Location: Soil Management Research
Title: Modeling tillage-induced redistribution of soil mass and its constituents within different landscapes Authors
|Li, Sheng - UNIV. OF MANITOBA|
|Lobb, David - UNIV. OF MANITOBA|
|Farenhorst, Annemieke - UNIV. OF MANITOBA|
Submitted to: Soil Science Society of America Journal
Publication Type: Peer Reviewed Journal
Publication Acceptance Date: July 15, 2007
Publication Date: January 1, 2008
Repository URL: http://hdl.handle.net/10113/10888
Citation: Li, S., Lobb, D.A., Lindstrom, M.J., Papiernik, S.K., Farenhorst, A. 2008. Modeling tillage-induced redistribution of soil mass and its constituents within different landscapes. Soil Science Society of America Journal. 72(1):167-178. Interpretive Summary: Soil movement by tillage (tillage erosion) is recognized as a major force in redistributing soil in cultivated landscapes. The redistribution of soil constituents is affected by soil movement by tillage and mixing of subsoil into the tilled layer. Tillage erosion affects soil productivity and environmental quality by redistributing soil mass and soil constituents in the landscape. In this study, a model (TillTM) was developed to simulate the tillage erosion process. The TillTM model is a diffusion model, which is conceptually simple. This model was used to describe the redistribution of soil mass and soil organic carbon (an example of a soil constituent) on landscapes with different topographic features. We determined that the rate of soil movement by tillage is mainly dependent on topography; whereas, the redistribution of soil constituents was primarily affected by landscape topography, tillage direction, and time. The TillTM model was tested against field measurements. It was shown that the TillTM model can precisely estimate the pattern of soil constituent redistribution by tillage, but may require detailed field measurements to accurately represent the changing contents of soil constituents in the landscape. These results will enable land managers, extension personnel, consultants, and agricultural researchers to predict the effects of tillage erosion on the movement of soil mass and soil constituents in landscapes and to better describe landscapes affected by tillage erosion. These results will be useful in designing and evaluating cropping practices to reduce soil erosion.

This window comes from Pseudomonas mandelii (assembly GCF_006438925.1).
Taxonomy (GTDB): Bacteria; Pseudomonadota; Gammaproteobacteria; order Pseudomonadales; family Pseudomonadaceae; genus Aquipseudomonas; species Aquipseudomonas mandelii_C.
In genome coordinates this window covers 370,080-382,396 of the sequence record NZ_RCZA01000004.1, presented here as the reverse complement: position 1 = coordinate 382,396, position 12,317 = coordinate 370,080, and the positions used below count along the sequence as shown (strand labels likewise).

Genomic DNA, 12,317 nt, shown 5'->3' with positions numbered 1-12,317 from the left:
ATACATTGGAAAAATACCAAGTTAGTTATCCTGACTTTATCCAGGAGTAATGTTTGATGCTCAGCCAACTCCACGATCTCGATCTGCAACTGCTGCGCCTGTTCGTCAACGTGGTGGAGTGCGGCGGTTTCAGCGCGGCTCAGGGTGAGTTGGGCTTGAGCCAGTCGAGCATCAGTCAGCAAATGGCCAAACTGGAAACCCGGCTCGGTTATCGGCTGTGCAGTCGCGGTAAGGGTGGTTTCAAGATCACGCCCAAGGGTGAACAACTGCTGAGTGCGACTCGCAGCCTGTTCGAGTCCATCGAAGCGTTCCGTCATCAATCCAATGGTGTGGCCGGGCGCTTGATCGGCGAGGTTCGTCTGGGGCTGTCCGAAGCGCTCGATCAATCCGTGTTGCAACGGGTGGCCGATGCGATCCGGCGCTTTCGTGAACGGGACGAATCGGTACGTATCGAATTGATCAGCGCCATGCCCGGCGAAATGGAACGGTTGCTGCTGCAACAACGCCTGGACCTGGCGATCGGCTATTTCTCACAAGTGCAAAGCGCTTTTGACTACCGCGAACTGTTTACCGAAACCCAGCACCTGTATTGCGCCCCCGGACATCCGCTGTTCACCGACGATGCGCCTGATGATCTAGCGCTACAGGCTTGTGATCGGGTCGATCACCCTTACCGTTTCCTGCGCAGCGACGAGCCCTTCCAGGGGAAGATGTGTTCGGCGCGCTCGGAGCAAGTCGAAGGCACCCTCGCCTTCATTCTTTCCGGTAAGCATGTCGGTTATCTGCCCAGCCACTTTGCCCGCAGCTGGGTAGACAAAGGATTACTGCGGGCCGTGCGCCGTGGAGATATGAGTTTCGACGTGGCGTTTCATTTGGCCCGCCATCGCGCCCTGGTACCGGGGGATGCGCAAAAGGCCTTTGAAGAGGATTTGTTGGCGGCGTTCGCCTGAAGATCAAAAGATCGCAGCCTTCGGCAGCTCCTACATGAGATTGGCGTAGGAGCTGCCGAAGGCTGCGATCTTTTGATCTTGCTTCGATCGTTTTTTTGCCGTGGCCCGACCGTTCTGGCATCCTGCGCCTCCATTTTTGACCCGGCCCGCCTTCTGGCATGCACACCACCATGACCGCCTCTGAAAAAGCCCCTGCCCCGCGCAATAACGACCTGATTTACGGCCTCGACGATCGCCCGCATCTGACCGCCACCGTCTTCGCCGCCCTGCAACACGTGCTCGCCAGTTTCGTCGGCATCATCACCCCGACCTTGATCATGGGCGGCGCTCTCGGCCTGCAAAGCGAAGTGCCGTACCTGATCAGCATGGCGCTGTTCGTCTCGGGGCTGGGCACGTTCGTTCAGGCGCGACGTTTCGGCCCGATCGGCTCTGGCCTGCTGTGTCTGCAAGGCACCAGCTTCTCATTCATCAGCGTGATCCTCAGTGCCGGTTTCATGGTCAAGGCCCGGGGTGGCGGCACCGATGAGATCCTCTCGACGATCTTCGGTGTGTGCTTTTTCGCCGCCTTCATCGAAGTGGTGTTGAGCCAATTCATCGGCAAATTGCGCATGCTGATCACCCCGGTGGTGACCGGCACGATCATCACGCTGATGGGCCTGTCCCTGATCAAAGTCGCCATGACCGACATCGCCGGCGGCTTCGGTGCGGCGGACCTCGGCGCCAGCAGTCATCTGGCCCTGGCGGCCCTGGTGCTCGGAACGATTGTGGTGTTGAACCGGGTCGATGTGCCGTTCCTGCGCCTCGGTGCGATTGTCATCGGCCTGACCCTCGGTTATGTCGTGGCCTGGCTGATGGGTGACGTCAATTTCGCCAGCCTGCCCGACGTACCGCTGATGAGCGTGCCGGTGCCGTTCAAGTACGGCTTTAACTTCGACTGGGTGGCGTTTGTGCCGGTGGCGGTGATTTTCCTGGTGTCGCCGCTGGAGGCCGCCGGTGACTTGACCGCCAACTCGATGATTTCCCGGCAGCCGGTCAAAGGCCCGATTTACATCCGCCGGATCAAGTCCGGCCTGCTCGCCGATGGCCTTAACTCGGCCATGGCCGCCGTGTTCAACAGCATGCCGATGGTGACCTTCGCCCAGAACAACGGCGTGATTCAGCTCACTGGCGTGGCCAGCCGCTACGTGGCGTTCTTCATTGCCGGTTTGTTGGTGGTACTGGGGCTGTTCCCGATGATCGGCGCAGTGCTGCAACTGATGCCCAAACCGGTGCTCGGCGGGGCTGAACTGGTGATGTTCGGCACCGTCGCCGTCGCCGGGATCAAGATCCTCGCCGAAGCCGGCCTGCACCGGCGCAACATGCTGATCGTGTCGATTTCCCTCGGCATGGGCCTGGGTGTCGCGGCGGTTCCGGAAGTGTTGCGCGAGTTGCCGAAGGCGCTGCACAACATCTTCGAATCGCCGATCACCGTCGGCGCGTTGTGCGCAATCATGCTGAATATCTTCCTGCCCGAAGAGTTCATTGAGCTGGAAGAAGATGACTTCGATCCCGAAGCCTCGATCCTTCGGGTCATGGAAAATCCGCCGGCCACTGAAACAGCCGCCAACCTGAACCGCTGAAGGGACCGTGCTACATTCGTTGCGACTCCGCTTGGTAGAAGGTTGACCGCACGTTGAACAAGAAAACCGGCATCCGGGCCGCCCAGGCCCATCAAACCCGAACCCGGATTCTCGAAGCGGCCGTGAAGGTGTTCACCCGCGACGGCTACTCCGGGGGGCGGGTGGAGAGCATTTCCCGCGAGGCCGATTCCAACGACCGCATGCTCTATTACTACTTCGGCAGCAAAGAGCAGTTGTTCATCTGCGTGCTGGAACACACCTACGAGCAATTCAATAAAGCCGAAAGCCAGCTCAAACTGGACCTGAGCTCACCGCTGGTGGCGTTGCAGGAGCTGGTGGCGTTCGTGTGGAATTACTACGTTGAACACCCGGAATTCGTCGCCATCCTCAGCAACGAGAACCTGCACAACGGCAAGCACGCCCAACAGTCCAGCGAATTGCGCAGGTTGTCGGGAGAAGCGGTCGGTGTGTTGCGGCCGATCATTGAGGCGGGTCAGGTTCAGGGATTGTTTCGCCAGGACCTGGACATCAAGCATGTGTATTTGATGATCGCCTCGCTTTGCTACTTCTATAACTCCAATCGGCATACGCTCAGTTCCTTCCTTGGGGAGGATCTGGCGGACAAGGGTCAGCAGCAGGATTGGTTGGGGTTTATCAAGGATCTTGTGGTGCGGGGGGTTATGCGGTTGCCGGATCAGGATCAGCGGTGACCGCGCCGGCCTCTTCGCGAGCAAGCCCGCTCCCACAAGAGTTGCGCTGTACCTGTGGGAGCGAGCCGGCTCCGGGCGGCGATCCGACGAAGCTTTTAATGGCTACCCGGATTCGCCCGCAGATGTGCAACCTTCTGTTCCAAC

Technical Abstract: Tillage is a driving force of soil movement in cultivated fields. Soil constituents, together with the mass of soil, are redistributed over landscapes by tillage. The pattern of soil constituent redistribution by tillage is not determined by the pattern of soil mass redistribution alone because the extent of soil translocation and mixture with subsoil also strongly affect soil constituent redistribution. In this study, we used a convoluting procedure and developed a model (TillTM) to simulate the tillage translocation process, which was used to describe the tillage-induced redistribution of soil mass and soil organic carbon (as an example of a soil constituent) on four hypothetical landscapes: plane slope, symmetric hill, asymmetric hill, and irregular hill under different tillage patterns and over different temporal scales. The model was validated against field data collected at a site near Cyrus, Minnesota, USA. We determined that the local tillage erosion rate is mainly dependent on topography; the effects of tillage pattern and temporal scale on tillage erosion are relatively minor. The redistribution of soil constituents in the till-layer is mainly determined by the number, location, and size of soil loss positions in the landscape and the intensity of soil loss occurring on these positions. Net loss of soil organic carbon occurs in the till-layer across the landscape and this loss increases over time. In contrast, soil organic carbon content in the sub-layer increases at soil accumulation positions. The application of the TillTM to the field data demonstrated that the model could precisely estimate the pattern of soil organic carbon and inorganic carbon redistribution. These results indicate that a simple diffusion model can accurately assess the pattern of the soil constituent redistribution through the estimation of tillage erosion.